The need for impact assessments

Impact assessments are carried out on initiatives expected to have significant economic, social or environmental impacts. These can be:

  • legislative proposals
  • non-legislative initiatives (e.g. financial programmes, recommendations for the negotiations of international agreements)
  • implementing and delegated acts

The findings of the impact assessment process are summarised in an impact assessment report. The quality of each report is checked by an  independent body, the Regulatory Scrutiny Board, which issues opinions.

The impact assessment report must include a description of:

  • the environmental, social and economic impacts, including impacts on small and medium enterprises and competitiveness, and an explicit statement if any of these are not considered significant 
  • who will be affected by the initiative and how 
  • the consultation strategy and the results obtained from it

Impact assessment reports are published with the proposals or with acts adopted by the Commission. They are also sent to the EU law-makers, the Parliament and Council, to consider as they decide on whether to adopt the proposed law.

Impact assessment reports

Better law-making

Impact assessments form a key part of the Commission's better regulation agenda, which seeks to design and evaluate EU policies and laws so that they achieve their objectives in the most efficient and effective way.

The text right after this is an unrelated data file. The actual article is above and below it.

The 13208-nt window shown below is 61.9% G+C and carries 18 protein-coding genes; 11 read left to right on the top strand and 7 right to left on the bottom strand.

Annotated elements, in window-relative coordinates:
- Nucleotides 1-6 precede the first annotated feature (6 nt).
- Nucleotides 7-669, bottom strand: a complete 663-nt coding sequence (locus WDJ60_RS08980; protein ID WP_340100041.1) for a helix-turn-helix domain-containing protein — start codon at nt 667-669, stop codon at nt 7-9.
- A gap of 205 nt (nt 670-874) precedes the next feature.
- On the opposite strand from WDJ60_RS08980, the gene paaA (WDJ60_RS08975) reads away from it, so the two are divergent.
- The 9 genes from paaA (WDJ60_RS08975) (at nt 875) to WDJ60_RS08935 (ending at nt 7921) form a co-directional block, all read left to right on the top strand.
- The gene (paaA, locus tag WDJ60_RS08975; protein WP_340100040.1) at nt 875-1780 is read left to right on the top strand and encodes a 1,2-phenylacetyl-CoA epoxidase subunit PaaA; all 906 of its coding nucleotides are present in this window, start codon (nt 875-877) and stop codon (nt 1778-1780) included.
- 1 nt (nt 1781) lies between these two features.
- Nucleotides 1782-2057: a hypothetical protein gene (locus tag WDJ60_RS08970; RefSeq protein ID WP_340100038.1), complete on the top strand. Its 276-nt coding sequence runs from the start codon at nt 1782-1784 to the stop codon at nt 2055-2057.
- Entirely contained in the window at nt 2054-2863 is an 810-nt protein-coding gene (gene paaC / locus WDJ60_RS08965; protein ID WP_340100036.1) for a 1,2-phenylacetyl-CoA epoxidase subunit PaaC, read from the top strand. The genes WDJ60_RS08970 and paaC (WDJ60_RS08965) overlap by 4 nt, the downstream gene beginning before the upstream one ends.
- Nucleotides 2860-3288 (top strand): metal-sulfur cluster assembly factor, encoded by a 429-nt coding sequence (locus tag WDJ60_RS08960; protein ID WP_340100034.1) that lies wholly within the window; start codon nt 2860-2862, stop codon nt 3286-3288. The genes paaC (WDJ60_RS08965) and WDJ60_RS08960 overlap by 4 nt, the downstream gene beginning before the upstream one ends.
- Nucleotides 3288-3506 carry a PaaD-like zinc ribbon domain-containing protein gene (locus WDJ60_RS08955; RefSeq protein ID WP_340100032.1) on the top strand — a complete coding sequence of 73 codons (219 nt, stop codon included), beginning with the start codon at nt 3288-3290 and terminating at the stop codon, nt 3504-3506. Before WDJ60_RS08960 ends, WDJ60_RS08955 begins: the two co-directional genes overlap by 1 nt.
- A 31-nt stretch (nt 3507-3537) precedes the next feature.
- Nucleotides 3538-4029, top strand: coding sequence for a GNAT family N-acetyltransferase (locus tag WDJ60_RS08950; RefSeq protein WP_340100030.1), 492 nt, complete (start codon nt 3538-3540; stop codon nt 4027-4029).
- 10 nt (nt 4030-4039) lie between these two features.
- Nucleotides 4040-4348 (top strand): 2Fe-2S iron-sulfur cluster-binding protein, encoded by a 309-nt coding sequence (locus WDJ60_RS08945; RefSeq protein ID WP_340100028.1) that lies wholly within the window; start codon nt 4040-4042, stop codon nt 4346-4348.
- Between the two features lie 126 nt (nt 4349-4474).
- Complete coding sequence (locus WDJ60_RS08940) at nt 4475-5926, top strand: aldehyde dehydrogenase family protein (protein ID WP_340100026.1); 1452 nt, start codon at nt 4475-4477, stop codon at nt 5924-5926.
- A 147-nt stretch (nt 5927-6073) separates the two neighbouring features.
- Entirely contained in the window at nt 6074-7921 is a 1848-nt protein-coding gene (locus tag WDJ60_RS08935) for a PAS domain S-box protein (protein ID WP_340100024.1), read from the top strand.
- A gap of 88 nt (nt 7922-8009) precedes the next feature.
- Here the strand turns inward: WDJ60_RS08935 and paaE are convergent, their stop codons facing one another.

The better regulation guidelines contain guidance for the Commission on how to conduct impact assessments. These are accompanied by a toolbox which provides complementary advice.

How to contribute

The Commission's initial analysis of the problem, policy objectives and different solutions as well as their likely impacts is set out in inception impact assessments on which stakeholders can give feedback.

Give feedback on inception impact assessments

It is followed up by an impact assessment when stakeholders are consulted on all key aspects through open public consultations.

Contribute to impact assessments

Once the legislative proposal, accompanied by its impact assessment report, is finalised and made public by the Commission, citizens and stakeholders have another chance to submit their feedback on the proposal, when it goes to the EU legislators.

Give feedback on legislative proposals and related impact assessments

Cooperation between EU institutions

The new inter-institutional agreement on better law-making agreed in April 2016 acknowledges the positive contribution of impact assessments to improving the quality of EU legislation.

According to the agreement, the EU Parliament and the Council take full account of the Commission's impact assessments when deciding on legislative proposals. The co-legislators can also carry out impact assessments in relation to substantial amendments during the legislative process.

Inter-institutional agreement on better law-making

Subsidiarity and proportionality

The correct application of the principles of subsidiarity (no EU intervention when an issue can be dealt with effectively by EU countries) and proportionality (EU action doesn't exceed what is necessary to achieve the objectives) when developing policies is assessed in impact assessments.